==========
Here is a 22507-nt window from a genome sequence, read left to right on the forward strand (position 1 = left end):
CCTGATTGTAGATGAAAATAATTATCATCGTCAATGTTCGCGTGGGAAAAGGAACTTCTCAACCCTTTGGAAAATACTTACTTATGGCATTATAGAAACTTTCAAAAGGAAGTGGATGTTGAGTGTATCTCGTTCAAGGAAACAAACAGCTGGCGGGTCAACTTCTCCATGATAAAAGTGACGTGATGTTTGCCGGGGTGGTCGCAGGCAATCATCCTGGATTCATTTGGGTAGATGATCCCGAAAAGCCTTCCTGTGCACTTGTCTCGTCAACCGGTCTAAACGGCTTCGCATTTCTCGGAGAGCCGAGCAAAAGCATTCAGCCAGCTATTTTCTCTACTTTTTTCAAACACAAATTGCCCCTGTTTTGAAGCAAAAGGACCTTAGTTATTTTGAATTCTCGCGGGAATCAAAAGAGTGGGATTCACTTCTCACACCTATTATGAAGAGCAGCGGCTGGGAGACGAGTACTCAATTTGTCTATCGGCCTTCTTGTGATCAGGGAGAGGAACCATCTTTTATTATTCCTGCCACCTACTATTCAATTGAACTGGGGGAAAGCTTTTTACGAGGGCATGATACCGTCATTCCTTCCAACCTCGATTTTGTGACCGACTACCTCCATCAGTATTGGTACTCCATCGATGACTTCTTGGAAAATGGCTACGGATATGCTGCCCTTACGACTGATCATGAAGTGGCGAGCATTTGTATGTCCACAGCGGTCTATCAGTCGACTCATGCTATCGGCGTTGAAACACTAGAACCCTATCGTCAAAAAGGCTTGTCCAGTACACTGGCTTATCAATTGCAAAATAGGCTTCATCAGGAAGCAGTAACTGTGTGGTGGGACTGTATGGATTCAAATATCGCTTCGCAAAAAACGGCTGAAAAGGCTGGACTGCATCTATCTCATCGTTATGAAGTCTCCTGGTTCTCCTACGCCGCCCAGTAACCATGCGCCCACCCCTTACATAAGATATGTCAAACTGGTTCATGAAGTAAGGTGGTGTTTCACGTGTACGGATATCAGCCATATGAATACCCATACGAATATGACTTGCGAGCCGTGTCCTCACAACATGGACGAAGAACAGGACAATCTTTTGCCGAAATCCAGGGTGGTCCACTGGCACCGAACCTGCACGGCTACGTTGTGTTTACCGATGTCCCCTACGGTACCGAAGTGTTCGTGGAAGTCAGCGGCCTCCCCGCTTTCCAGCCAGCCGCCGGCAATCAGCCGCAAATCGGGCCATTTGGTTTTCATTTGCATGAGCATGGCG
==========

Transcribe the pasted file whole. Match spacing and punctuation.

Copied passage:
Here is a 22507-nt window from a genome sequence, read left to right on the forward strand (position 1 = left end):
CCTGATTGTAGATGAAAATAATTATCATCGTCAATGTTCGCGTGGGAAAAGGAACTTCTCAACCCTTTGGAAAATACTTACTTATGGCATTATAGAAACTTTCAAAAGGAAGTGGATGTTGAGTGTATCTCGTTCAAGGAAACAAACAGCTGGCGGGTCAACTTCTCCATGATAAAAGTGACGTGATGTTTGCCGGGGTGGTCGCAGGCAATCATCCTGGATTCATTTGGGTAGATGATCCCGAAAAGCCTTCCTGTGCACTTGTCTCGTCAACCGGTCTAAACGGCTTCGCATTTCTCGGAGAGCCGAGCAAAAGCATTCAGCCAGCTATTTTCTCTACTTTTTTCAAACACAAATTGCCCCTGTTTTGAAGCAAAAGGACCTTAGTTATTTTGAATTCTCGCGGGAATCAAAAGAGTGGGATTCACTTCTCACACCTATTATGAAGAGCAGCGGCTGGGAGACGAGTACTCAATTTGTCTATCGGCCTTCTTGTGATCAGGGAGAGGAACCATCTTTTATTATTCCTGCCACCTACTATTCAATTGAACTGGGGGAAAGCTTTTTACGAGGGCATGATACCGTCATTCCTTCCAACCTCGATTTTGTGACCGACTACCTCCATCAGTATTGGTACTCCATCGATGACTTCTTGGAAAATGGCTACGGATATGCTGCCCTTACGACTGATCATGAAGTGGCGAGCATTTGTATGTCCACAGCGGTCTATCAGTCGACTCATGCTATCGGCGTTGAAACACTAGAACCCTATCGTCAAAAAGGCTTGTCCAGTACACTGGCTTATCAATTGCAAAATAGGCTTCATCAGGAAGCAGTAACTGTGTGGTGGGACTGTATGGATTCAAATATCGCTTCGCAAAAAACGGCTGAAAAGGCTGGACTGCATCTATCTCATCGTTATGAAGTCTCCTGGTTCTCCTACGCCGCCCAGTAACCATGCGCCCACCCCTTACATAAGATATGTCAAACTGGTTCATGAAGTAAGGTGGTGTTTCACGTGTACGGATATCAGCCATATGAATACCCATACGAATATGACTTGCGAGCCGTGTCCTCACAACATGGACGAAGAACAGGACAATCTTTTGCCGAAATCCAGGGTGGTCCACTGGCACCGAACCTGCACGGCTACGTTGTGTTTACCGATGTCCCCTACGGTACCGAAGTGTTCGTGGAAGTCAGCGGCCTCCCCGCTTTCCAGCCAGCCGCCGGCAATCAGCCGCAAATCGGGCCATTTGGTTTTCATTTGCATGAGCATGGCG